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The Rural Resiliency Project

The Rural Resiliency Project is a new project funded through the University of Wisconsin – Eau Claire Foundation. The Rural Resiliency Project offers programming in collaboration with the Cultivating Resiliency Program and the Upper Midwest Agricultural Safety and Health
Center (UMASH).

The goal of the project is to increase the resiliency of farmers, farm families, and rural communities in rural Wisconsin, prioritizing efforts to reduce stress, improve mental health, and enhance economic well-being. Rural Resiliency Sessions focus on building entrepreneurship, workforce development, and supporting farm transitions. The Rural Resiliency Project is also working to identify and address current needs and emerging issues, as well as laying the foundation for ongoing work for rural resiliency in Wisconsin.

UPCOMING AND RECORDED WEBINARS

Register for FREE Rural Resiliency Sessions! Rural Resiliency sessions are live webinar sessions that help build resiliency and empower economic well-being. Sessions will be recorded and will be made available for viewing post-webinar. Session participants remain anonymous as they participate in the session. Participants cannot see each other and cannot view each other’s names. Nor are participant images or names recorded during the session.

May 25, 2022 – 12 PM

24/7/365 – Women Juggling it All Resiliency Circle

Does it feel like you are on duty 24/7/365? You are the mistress of multi-tasking!  Spinning plates, juggling balls you do it all. The Circle will be an ongoing group that will allow women juggling it all to have a safe space to share ideas, challenges, and successes. Each group meeting will have a brief education component on a topic related to women juggling it all followed by a discussion. The Circle will include Monica McConkey moderating the discussion, offering tips for managing everything, stress reduction and more. Monica will be joined by women farmers with lived experience who will offer some practical insights. We will also share other resources that can help those who are juggling it all.

Registration is limited for each session. Participants may come to one session, come every month or join the circle as needed across time. Each session will last one and a half hours. Participants do not need to attend the entire session. Circle participants are anonymous and they choose how to participate – they can just listen; they can type in questions or comments or they may unmute and verbalize questions or comments.   The session will not be recorded. Participants cannot see each other nor do they see each other’s names.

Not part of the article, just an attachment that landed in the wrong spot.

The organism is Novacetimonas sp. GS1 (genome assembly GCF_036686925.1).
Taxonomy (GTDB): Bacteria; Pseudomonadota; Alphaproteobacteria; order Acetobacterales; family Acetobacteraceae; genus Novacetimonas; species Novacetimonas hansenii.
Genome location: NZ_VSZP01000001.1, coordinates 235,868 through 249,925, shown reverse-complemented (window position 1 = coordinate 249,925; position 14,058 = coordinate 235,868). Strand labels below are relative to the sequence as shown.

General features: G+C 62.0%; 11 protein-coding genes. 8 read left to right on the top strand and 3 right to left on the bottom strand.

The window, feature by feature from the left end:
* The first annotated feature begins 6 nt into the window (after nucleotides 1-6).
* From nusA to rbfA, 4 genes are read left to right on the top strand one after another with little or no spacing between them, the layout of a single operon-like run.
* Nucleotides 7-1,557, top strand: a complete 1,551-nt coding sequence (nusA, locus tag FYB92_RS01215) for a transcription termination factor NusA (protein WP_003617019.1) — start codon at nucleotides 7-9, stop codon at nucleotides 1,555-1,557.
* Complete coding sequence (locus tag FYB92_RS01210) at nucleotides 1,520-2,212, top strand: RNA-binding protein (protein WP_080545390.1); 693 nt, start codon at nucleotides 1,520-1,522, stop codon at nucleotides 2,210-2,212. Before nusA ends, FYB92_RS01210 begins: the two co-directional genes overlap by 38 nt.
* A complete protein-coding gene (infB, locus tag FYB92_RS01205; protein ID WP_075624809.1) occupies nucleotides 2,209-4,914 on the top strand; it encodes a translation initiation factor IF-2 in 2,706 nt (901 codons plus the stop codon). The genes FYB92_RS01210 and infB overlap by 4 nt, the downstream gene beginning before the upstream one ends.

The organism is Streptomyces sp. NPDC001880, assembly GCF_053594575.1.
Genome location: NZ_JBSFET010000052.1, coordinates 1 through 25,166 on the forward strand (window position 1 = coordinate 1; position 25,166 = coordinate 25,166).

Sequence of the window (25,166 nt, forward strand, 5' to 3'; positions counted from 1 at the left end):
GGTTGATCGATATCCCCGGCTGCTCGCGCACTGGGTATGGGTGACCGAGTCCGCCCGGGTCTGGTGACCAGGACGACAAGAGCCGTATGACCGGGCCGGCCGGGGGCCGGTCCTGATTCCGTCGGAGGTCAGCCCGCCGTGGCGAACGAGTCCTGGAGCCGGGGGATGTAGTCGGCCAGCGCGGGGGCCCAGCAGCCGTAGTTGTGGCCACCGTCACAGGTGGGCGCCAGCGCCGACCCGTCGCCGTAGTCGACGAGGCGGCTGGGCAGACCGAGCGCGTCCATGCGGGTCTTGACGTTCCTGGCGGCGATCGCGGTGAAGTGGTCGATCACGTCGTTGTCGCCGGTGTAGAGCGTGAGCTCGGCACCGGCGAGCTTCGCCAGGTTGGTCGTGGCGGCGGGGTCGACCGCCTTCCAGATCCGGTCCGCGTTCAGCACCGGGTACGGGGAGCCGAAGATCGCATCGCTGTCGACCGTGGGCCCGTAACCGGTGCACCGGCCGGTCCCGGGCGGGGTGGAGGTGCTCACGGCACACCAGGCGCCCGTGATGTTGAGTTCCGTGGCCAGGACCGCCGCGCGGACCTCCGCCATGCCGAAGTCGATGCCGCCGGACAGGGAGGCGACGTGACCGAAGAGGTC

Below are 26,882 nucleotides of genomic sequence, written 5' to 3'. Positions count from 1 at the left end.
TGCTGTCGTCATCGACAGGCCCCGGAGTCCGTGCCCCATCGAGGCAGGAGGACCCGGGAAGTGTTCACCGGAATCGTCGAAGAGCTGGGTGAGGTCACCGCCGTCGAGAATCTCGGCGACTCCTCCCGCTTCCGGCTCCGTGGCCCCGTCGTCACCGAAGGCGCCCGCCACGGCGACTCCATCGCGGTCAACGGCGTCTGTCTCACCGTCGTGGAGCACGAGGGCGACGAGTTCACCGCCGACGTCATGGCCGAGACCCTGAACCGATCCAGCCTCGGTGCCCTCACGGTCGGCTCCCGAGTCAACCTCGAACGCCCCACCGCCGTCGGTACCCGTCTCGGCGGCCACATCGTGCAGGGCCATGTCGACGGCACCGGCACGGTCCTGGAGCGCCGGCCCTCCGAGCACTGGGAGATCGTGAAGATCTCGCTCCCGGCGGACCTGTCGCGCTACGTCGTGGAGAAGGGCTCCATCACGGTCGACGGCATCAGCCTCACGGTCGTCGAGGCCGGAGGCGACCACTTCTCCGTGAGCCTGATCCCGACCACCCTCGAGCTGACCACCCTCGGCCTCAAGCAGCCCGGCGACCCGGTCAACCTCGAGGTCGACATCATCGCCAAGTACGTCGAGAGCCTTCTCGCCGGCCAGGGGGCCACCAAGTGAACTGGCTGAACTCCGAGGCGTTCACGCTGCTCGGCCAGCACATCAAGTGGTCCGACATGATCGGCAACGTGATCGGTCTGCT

The Rural  Resiliency Project uses an online platform where session participants remain anonymous as they participate in the session. Participants cannot see each other and cannot view each other’s names. Nor are participant images or names recorded during the session.

Please note that you must register to view recorded webinars.

Past Webinars:

Please note that you must register to view recorded webinars

The HUMAN Side of Farm Transitions: March 22, 2022

March 22, 2022

Tears…Stony Silence…Yelling. The “human side” of farm transitions is often just as, or more, complex as the legal and financial process.  Generational differences, lack of effective communication, and family dynamics are three areas that will be explored during this webinar.  Strategies will be shared on how to navigate relationship challenges in order to pass on the legacy of the family farm…and still be able to sit down together at a holiday dinner.

About our presenter:

Monica Kramer McConkey, Rural Mental Health Specialist and LPC has 25+ years of experience in the behavioral health field as a child and adolescent counselor, program supervisor, and administrator. Monica grew up on a farm and has an intimate understanding of the dynamics that contribute to farm stress and its impact on farm families. Monica is very much in touch with the agricultural way of life. Monica will be joined by a farmer who has personal transition experience along with professionals who have worked with farm families to develop transition plans. 

Please look for our Resiliency Circles as a follow-up to this webinar where participants can participate in interactive anonymous conversations on the topic.

Complete this registration form to access the recording of The HUMAN Side of Farm Transitions:

VIEW RECORDING
Having Productive Farm Meetings: April 19, 2022

Sometimes it feels like farm meetings turn into one big yelling match, where nothing ever gets done. It doesn’t have to be like that. In this session, we will learn how to have productive farm meetings. We’ll get into the nitty-gritty of it all, covering all topics from how to set an agenda, to where you should sit at the table. Running a farm takes a village, it is important that village is all on the same page. Bringing together all members of the operation to have open, yet controlled conversation is the first step in making your day-to-day operation flow more smoothly and also gives you the time you need to make plans for the future.

About our presenter:

Alma Jorgenson grew up on a beef and small grain farm in Big Stone County, Minnesota. Her passion for rural mental health started while she was working in her local grocery store, interacting with small town residents and farmers daily. Alma left Big Stone County to study psychology and geography at Gustavus Adolphus, and worked on a family-owned dairy farm while in college. She knows the culture of farming, and the challenges it puts on families. She also knows the connections between policy, access, and meaningful care for struggling families.  Alma focuses on solution-oriented, positive interventions.

Complete this registration form to access the recording of Having Productive Farm Meetings:

VIEW RECORDING

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